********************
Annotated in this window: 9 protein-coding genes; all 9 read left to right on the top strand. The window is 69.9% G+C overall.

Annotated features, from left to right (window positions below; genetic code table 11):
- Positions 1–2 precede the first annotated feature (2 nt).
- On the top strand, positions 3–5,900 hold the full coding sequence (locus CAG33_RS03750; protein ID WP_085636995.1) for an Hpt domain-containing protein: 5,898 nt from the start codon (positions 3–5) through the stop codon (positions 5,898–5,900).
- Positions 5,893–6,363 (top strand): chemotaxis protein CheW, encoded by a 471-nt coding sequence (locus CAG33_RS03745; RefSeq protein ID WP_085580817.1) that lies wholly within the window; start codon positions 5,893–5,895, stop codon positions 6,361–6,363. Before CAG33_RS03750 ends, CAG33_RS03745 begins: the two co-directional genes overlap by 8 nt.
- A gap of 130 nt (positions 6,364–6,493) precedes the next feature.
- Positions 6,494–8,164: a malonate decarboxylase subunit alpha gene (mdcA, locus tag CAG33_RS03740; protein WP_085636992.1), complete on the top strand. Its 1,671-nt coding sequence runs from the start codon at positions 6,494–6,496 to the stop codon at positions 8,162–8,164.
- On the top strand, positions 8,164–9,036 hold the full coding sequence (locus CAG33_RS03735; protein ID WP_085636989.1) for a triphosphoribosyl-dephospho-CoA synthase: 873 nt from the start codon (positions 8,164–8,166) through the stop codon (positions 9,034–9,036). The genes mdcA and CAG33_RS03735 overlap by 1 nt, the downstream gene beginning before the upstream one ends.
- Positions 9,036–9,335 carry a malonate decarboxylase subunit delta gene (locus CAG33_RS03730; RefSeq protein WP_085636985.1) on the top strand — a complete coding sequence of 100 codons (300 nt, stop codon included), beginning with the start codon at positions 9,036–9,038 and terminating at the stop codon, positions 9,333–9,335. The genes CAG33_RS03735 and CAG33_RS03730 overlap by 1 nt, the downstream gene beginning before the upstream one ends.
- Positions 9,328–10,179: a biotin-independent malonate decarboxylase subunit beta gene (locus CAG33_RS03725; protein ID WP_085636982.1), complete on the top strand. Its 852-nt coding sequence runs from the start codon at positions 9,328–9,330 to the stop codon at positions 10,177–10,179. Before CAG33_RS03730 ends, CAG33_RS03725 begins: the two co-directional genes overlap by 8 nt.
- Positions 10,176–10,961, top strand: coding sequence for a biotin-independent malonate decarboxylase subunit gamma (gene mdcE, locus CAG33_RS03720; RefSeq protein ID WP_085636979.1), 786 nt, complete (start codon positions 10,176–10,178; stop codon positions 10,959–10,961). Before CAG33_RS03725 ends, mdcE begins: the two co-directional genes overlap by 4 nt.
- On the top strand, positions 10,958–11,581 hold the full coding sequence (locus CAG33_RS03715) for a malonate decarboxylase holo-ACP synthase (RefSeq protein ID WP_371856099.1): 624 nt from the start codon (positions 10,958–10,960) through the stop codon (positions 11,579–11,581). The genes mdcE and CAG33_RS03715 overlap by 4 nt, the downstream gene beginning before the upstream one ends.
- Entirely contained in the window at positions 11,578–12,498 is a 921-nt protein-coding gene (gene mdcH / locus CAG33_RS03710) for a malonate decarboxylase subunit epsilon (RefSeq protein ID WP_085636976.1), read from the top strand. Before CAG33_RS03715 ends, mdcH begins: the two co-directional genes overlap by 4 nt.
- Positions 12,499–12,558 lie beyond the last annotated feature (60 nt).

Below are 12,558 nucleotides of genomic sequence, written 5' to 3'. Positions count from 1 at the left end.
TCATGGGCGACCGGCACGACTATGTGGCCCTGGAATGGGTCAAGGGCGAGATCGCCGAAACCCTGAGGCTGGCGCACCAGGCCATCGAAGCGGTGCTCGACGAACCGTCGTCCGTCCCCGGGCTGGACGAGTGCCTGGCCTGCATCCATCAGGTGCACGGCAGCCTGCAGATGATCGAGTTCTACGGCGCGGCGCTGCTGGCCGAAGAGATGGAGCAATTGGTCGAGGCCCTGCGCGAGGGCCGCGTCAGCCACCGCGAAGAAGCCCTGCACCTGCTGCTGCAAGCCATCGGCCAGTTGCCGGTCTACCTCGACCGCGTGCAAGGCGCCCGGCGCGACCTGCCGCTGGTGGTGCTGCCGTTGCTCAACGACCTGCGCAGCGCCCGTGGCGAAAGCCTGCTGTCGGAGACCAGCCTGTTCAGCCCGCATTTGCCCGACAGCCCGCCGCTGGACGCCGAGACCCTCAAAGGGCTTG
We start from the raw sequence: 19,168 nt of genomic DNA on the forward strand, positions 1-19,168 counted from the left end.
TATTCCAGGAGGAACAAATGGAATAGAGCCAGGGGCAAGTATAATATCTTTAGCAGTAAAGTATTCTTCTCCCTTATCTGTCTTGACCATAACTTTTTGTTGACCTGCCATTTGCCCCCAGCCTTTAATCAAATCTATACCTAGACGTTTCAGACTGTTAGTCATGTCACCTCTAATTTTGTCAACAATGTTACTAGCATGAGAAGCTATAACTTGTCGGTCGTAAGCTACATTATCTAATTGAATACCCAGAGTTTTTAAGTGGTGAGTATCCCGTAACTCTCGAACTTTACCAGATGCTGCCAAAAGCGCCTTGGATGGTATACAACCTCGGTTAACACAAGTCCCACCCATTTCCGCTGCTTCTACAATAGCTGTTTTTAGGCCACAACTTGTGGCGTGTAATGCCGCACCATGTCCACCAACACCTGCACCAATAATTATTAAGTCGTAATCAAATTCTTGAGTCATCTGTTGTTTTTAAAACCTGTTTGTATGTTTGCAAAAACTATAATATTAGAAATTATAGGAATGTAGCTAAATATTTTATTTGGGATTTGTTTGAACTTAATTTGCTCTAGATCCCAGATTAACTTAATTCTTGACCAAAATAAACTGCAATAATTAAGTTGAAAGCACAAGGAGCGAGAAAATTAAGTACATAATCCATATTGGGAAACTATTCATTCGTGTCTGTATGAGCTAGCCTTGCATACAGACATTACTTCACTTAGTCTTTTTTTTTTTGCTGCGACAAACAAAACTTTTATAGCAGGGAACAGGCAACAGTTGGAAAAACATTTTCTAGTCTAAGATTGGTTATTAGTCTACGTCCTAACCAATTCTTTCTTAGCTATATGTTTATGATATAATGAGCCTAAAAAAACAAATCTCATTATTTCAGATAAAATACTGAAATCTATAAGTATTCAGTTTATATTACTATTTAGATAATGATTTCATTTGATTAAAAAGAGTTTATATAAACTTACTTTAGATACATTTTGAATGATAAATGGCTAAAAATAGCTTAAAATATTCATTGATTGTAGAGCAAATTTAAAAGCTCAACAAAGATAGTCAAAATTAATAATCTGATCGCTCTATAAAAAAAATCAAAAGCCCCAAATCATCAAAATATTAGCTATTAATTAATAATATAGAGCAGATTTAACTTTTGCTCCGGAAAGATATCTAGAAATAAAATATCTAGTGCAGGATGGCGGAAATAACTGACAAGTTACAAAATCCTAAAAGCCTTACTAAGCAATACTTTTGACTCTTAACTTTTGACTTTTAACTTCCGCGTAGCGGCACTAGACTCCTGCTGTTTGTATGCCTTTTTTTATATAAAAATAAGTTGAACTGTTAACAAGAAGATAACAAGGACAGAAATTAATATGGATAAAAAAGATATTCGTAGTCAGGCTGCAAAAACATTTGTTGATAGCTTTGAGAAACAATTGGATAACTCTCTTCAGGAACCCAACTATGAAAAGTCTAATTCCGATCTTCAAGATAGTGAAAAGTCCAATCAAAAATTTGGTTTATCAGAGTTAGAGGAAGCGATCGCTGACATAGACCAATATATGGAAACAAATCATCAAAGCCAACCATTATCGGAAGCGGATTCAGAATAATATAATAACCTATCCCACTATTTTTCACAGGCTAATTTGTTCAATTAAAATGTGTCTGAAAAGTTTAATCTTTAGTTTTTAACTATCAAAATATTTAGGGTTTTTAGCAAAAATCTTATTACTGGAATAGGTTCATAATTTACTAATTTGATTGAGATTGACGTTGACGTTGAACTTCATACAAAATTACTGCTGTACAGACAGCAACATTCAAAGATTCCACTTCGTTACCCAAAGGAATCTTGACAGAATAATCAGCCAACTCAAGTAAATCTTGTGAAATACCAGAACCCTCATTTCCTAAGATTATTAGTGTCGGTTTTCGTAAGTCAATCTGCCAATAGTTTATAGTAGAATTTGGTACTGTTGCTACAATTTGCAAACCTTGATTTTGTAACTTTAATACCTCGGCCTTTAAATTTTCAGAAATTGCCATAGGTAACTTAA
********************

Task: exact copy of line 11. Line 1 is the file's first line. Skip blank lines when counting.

- Positions 10,176–10,961, top strand: coding sequence for a biotin-independent malonate decarboxylase subunit gamma (gene mdcE, locus CAG33_RS03720; RefSeq protein ID WP_085636979.1), 786 nt, complete (start codon positions 10,176–10,178; stop codon positions 10,959–10,961). Before CAG33_RS03725 ends, mdcE begins: the two co-directional genes overlap by 4 nt.